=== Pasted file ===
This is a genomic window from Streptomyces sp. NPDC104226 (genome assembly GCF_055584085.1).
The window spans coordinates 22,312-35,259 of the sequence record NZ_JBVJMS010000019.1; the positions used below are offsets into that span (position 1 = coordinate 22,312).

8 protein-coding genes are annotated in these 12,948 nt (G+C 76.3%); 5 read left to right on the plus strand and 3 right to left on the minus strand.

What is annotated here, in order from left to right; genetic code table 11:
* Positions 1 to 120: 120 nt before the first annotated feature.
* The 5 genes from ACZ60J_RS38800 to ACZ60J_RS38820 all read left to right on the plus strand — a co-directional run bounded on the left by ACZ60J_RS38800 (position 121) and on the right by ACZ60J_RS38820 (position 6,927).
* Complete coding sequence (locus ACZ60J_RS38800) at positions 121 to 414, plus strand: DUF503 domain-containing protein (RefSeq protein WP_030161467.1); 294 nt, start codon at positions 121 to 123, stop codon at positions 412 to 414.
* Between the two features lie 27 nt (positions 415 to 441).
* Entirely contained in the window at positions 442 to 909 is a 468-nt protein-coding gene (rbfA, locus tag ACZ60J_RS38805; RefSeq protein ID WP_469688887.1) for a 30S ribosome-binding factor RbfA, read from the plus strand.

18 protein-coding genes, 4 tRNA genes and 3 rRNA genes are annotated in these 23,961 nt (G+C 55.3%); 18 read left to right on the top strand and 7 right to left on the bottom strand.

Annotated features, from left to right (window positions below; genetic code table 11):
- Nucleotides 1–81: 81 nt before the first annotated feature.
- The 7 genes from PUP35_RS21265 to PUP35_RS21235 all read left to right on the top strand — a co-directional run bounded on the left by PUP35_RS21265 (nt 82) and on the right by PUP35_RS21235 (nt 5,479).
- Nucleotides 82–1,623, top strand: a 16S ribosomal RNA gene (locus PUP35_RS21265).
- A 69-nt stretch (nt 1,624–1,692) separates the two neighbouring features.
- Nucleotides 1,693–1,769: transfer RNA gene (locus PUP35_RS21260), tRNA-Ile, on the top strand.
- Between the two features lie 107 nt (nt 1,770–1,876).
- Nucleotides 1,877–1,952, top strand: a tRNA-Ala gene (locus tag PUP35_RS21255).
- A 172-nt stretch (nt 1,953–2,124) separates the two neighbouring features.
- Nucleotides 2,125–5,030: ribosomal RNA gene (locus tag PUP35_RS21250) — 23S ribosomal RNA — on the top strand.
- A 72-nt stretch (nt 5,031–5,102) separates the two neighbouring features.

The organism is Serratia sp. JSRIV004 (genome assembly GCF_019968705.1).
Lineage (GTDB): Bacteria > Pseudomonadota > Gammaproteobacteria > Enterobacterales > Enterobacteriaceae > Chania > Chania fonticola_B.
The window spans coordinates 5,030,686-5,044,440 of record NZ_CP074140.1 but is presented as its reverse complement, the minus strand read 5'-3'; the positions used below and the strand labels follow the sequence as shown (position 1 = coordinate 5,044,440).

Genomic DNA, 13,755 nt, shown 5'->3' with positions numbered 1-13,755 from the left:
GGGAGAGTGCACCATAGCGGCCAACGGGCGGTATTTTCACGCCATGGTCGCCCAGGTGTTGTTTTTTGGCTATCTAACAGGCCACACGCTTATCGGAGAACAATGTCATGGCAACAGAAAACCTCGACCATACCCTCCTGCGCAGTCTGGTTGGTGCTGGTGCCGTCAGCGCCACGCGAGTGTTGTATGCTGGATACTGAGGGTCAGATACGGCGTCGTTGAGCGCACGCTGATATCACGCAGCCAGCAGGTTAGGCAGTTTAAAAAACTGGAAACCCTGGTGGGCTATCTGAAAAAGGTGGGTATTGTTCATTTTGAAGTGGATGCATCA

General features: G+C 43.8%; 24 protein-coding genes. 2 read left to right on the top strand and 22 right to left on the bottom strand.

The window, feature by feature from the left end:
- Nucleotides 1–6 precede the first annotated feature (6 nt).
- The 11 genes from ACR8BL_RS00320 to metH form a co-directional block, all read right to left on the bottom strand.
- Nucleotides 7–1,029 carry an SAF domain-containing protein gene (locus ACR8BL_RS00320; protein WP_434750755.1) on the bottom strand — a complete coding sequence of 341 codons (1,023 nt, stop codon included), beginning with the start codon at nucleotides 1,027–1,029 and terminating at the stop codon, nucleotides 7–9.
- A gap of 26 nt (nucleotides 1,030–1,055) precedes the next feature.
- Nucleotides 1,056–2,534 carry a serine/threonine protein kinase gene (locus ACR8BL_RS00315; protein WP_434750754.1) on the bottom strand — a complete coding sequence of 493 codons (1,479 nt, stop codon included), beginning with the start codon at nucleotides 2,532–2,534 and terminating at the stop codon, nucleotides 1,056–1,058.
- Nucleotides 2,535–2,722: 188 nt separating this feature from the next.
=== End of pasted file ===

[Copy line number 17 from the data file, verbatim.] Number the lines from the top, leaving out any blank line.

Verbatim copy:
- Between the two features lie 107 nt (nt 1,770–1,876).